The goal is to provide guide-lines for the development of an integrated self-employment training component of the accelerated technical training course. The programme is to provide inputs on managerial and entrepreneurial skills development and will be taught concurrently with the technical training. All technical training will be conducted in “training-cum-production” workshops.

Time parameters of the programme

1. The programme is to run for 40 weeks beginning in mid-August.

2. There will be two breaks in classroom activity:

- Christmas break (mid-December to mid-January) - trainees will return to their home communities;

- Easter (approximately five days in April) - trainees will remain in residence.

3. Each student will receive three hours of management training in each of the 40 weeks of the programme. The management training will be divided into two major blocks:

- weeks 1-20: General management training for small enterprises;

- weeks 21-40: Entrepreneurship training and business plan preparation.

Conceptual overview of the course

In weeks 1-20 all 60 trainees will be instructed in general management knowledge, skills and attitudes relevant to both paid and self-employment. Topics to be covered will be discussed and agreed with the instructional staff of MTAC but will include at least those listed below.

At the end of the 20th week a formal examination of the trainees’ knowledge of the content of weeks 1-20 will be conducted. Those successfully completing this examination will be allowed to take the entrepreneurship training and business plan preparation part of the course in weeks 21-40, while those who were unsuccessful will be required to repeat weeks 1-20.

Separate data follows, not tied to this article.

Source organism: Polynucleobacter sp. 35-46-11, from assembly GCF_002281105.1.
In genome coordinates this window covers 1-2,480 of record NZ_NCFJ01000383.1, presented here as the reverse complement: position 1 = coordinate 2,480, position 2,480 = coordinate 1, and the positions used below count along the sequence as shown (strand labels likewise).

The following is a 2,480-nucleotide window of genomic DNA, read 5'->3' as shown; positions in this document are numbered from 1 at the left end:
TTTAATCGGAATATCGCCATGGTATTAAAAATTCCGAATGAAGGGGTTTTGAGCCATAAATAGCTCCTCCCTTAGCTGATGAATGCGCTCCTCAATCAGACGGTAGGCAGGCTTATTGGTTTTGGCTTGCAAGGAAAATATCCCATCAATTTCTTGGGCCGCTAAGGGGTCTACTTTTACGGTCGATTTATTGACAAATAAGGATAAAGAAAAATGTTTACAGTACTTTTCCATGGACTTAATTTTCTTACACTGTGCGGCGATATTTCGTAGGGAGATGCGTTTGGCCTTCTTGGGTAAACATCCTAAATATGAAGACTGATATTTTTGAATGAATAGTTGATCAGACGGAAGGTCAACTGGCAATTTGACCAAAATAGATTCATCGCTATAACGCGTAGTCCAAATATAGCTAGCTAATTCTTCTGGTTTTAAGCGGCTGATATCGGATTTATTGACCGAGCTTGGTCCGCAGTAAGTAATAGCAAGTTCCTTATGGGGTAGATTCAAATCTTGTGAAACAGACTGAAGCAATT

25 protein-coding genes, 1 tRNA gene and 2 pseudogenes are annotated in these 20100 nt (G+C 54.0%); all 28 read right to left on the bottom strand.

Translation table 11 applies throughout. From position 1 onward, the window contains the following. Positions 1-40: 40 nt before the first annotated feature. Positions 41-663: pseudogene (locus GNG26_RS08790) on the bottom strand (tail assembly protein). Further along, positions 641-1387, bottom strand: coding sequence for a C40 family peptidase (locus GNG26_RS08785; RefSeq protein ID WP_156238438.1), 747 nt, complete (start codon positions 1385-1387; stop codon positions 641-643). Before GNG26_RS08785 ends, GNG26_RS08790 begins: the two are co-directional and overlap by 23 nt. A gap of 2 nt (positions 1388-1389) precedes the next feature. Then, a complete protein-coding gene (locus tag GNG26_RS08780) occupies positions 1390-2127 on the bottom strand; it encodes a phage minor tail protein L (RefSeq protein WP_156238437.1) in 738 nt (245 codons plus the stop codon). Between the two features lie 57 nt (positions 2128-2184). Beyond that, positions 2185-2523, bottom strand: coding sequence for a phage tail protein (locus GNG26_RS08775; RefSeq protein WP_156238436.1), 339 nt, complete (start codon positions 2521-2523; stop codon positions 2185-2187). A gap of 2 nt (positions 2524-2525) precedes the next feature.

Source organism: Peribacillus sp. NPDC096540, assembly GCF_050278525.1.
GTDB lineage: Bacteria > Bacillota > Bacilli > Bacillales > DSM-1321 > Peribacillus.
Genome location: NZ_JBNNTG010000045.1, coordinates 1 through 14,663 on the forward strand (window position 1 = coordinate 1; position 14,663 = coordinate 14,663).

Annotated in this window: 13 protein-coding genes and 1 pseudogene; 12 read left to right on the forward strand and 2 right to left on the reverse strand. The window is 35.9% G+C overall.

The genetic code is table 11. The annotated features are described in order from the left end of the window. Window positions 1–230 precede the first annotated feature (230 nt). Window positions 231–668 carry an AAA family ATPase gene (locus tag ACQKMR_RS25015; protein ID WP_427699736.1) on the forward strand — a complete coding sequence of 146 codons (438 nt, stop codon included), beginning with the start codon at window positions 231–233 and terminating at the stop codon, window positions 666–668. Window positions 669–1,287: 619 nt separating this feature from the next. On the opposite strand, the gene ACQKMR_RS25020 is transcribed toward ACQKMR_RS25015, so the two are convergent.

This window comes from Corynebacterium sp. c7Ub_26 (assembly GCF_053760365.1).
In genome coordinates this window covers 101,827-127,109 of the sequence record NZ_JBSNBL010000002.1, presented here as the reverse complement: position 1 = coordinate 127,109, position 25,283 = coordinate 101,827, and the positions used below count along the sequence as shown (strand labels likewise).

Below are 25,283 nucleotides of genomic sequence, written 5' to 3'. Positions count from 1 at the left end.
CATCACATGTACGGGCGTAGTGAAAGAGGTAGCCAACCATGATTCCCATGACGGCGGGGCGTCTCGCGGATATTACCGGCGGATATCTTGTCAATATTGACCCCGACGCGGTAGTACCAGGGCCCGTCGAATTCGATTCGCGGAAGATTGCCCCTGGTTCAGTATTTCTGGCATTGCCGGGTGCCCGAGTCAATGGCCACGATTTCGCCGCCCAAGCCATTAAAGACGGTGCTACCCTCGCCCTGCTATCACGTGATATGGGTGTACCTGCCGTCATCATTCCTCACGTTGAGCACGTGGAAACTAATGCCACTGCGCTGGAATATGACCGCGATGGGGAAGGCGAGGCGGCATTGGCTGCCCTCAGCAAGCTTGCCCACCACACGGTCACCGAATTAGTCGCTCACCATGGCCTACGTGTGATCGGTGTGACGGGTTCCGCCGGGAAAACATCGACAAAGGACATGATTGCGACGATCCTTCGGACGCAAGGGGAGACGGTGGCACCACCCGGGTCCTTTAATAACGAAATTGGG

The content of weeks 1-20 will be taught in three separate classes so that automotive repair and maintenance, building trades, and metalworking trainees will be able to work with instructional materials and examples appropriate to businesses in their chosen trade.

During the Christmas break the trainees will have an assignment to collect as much information as possible in order to perform a feasibility analysis of the self-employment opportunities in their home areas in their chosen occupations.

The second part of the course comprises a combination of classroom training and individual supervised projects in feasibility analysis and new business planning. At the end of this segment each student (or group of students if they plan a partnership or co-operative arrangement) should have a comprehensive plan that can be presented to a panel of instructors, technical experts, members of the banking community and, if possible, successful business people. The plan and the trainee will be assessed for viability, the ultimate test being whether the trainees should be granted the necessary financing to start the business. A tentative topic outline for this part of the course is presented below.

The technical training workshops operate on a “training-cum-production” basis. The MTAC instructors should co-ordinate with the technical training experts and use actual commercial operation to introduce practical examples of business practices to the trainees.

Topic outline: General management training for small enterprises

1. Introduction to small business management. The nature of business activity and the role of small business entrepreneurs. The role of profits in the survival and growth of small business enterprises. Characteristics of successful businesses and reasons for failure. Characteristics of successful small business managers. Risks and rewards of small business ownership (self-employment).

2. Marketing. Market and consumer analysis: determination of consumer desires and size of market. Product decisions: determination of products or services to offer. Pricing decisions: costing and pricing of goods and services. Promotion: developing customers, appropriate use of media and other means of promoting business. Selling and sales management: estimating and quoting, sales techniques and dealing with customers, sales records.

3. Keeping records. Work orders and sales invoices. Purchase of goods for resale and inventory records. Classification and recording of expenses. Simple systems of accounts: one-book accounting system. The profit and loss statement and balance sheet. Accounts receivable and accounts payable.

4. Managing operations. Locating your business. Shop layout. Management of the premises and other assets. Time management and scheduling activities. Monitoring productivity. Controlling inventory costs and turnover. Simple analysis of financial statements and identification of problem areas.